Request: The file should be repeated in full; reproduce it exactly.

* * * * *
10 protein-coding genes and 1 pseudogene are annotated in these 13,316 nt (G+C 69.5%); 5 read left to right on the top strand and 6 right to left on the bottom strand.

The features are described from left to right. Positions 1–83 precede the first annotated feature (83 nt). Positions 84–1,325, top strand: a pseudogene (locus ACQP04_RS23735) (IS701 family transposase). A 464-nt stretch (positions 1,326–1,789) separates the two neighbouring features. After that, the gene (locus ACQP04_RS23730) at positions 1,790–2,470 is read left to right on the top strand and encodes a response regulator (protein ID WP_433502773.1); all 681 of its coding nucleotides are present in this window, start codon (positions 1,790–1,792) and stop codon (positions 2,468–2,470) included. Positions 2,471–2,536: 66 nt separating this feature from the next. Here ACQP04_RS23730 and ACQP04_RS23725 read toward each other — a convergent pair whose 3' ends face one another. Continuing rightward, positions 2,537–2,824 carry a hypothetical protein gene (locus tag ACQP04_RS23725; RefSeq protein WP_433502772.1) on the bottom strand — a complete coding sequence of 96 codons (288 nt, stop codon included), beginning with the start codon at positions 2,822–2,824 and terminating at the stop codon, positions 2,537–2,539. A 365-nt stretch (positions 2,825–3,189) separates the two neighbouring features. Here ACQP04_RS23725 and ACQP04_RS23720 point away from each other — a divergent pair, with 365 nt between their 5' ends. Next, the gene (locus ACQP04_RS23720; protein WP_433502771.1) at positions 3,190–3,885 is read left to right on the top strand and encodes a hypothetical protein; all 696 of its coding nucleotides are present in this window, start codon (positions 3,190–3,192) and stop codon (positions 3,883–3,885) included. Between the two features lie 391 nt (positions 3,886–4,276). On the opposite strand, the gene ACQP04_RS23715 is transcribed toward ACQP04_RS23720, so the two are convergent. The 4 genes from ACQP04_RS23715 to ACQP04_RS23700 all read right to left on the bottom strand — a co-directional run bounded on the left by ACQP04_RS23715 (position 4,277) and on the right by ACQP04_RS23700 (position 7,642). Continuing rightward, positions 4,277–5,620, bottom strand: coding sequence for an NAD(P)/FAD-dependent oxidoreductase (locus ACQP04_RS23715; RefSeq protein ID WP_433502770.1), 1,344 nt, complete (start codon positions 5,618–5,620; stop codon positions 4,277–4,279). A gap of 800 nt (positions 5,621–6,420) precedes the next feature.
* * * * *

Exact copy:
10 protein-coding genes and 1 pseudogene are annotated in these 13,316 nt (G+C 69.5%); 5 read left to right on the top strand and 6 right to left on the bottom strand.

The features are described from left to right. Positions 1–83 precede the first annotated feature (83 nt). Positions 84–1,325, top strand: a pseudogene (locus ACQP04_RS23735) (IS701 family transposase). A 464-nt stretch (positions 1,326–1,789) separates the two neighbouring features. After that, the gene (locus ACQP04_RS23730) at positions 1,790–2,470 is read left to right on the top strand and encodes a response regulator (protein ID WP_433502773.1); all 681 of its coding nucleotides are present in this window, start codon (positions 1,790–1,792) and stop codon (positions 2,468–2,470) included. Positions 2,471–2,536: 66 nt separating this feature from the next. Here ACQP04_RS23730 and ACQP04_RS23725 read toward each other — a convergent pair whose 3' ends face one another. Continuing rightward, positions 2,537–2,824 carry a hypothetical protein gene (locus tag ACQP04_RS23725; RefSeq protein WP_433502772.1) on the bottom strand — a complete coding sequence of 96 codons (288 nt, stop codon included), beginning with the start codon at positions 2,822–2,824 and terminating at the stop codon, positions 2,537–2,539. A 365-nt stretch (positions 2,825–3,189) separates the two neighbouring features. Here ACQP04_RS23725 and ACQP04_RS23720 point away from each other — a divergent pair, with 365 nt between their 5' ends. Next, the gene (locus ACQP04_RS23720; protein WP_433502771.1) at positions 3,190–3,885 is read left to right on the top strand and encodes a hypothetical protein; all 696 of its coding nucleotides are present in this window, start codon (positions 3,190–3,192) and stop codon (positions 3,883–3,885) included. Between the two features lie 391 nt (positions 3,886–4,276). On the opposite strand, the gene ACQP04_RS23715 is transcribed toward ACQP04_RS23720, so the two are convergent. The 4 genes from ACQP04_RS23715 to ACQP04_RS23700 all read right to left on the bottom strand — a co-directional run bounded on the left by ACQP04_RS23715 (position 4,277) and on the right by ACQP04_RS23700 (position 7,642). Continuing rightward, positions 4,277–5,620, bottom strand: coding sequence for an NAD(P)/FAD-dependent oxidoreductase (locus ACQP04_RS23715; RefSeq protein ID WP_433502770.1), 1,344 nt, complete (start codon positions 5,618–5,620; stop codon positions 4,277–4,279). A gap of 800 nt (positions 5,621–6,420) precedes the next feature.